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India’s slowdown has bottomed out: Panagariya

Former Niti Aayog Chairman Arvind Panagariya has said that India’s slowdown has bottomed out and now the economy needs to be opened up
New Delhi: Former Niti Aayog Chairman Arvind Panagariya has said that India’s slowdown has bottomed out and now the economy needs to be opened up if the country wants to realise the ambition of 10 percent growth rate. The statement comes barely a week after the RBI MPC members said at a meeting that the Indian economy hasn’t bottomed out yet. While delivering the keynote address at a discussion on Union Budget 2020 organised by India’s Consulate General in New York in partnership with the US-India Strategic Partnership Forum (USISPF) on Tuesday, Panagariya said that in FY2020-21, India’s GDP growth is expected to be 6 percent and will get back to 7-8 percent which has been the case in the last 15-16 year period.

‘India’s slowdown should see some recovery in H2 of FY21’

“On the slowdown, my own assessment is that we have bottomed out,” Panagariya, a Professor of Economics at the Columbia University, said. “In the second half of the current fiscal year, which would be ending on March 31, we should see some bit of recovery, not a big one but certainly the second half (of the fiscal year) should look better than the first half,” he said. The former Niti Aayog Chairman said that since 2003, India has been growing at an average rate of about 7 percent and the first five years of the Modi government was characterised by a 7.5 percent growth on average.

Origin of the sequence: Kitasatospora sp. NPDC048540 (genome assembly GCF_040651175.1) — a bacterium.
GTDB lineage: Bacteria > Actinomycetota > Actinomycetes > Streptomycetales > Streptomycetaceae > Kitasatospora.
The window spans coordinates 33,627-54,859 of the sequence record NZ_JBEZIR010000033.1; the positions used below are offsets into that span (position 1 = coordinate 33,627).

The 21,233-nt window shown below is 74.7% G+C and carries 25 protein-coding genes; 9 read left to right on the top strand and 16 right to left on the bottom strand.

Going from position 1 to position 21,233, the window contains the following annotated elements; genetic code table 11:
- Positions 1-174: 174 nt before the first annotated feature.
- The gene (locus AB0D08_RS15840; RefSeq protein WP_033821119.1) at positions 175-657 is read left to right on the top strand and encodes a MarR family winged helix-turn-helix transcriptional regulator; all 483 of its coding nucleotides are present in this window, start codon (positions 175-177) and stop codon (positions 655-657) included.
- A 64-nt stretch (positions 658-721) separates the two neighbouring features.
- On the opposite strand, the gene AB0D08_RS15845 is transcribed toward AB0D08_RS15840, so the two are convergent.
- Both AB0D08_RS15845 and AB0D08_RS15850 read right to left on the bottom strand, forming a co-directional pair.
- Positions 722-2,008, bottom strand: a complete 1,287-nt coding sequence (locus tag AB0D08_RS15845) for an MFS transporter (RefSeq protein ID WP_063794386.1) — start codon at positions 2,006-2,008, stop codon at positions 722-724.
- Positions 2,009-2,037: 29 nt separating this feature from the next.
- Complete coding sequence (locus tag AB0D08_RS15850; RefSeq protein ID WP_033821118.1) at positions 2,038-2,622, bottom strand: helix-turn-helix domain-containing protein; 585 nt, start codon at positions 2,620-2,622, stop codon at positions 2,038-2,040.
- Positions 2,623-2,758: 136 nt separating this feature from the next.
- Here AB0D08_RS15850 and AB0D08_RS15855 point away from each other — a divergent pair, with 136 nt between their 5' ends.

What led to the slowdown?

While noting that the Indian economy “can do a lot better no doubt,” Panagariya said that the main factor that led to the slowdown has to do with the financial markets that translated into a weakening of the balance sheets of both banks as well as corporates. “I think you could criticise the government here for being a little slow in beginning the process of cleaning up of the bank Non-Performing Assets (NPAs). The problem was known actually by 2013... but this particular problem of NPAs never gets solved very quickly,” he said. However, he also sounded an optimistic note when he said that as clean-up happens, “We should see the growth returning.”

Panagariya welcomes positive steps

Commenting on the Budget, Panagariya welcomed the positive steps taken by the government, including on fiscal consolidation, fiscal deficit, corporate tax reduction, initiation of simplification for the personal income taxation as well as privatisation. However, he flagged one “negative” in the budget — that for the last 2-3 years, India is turning more and more towards import substitution.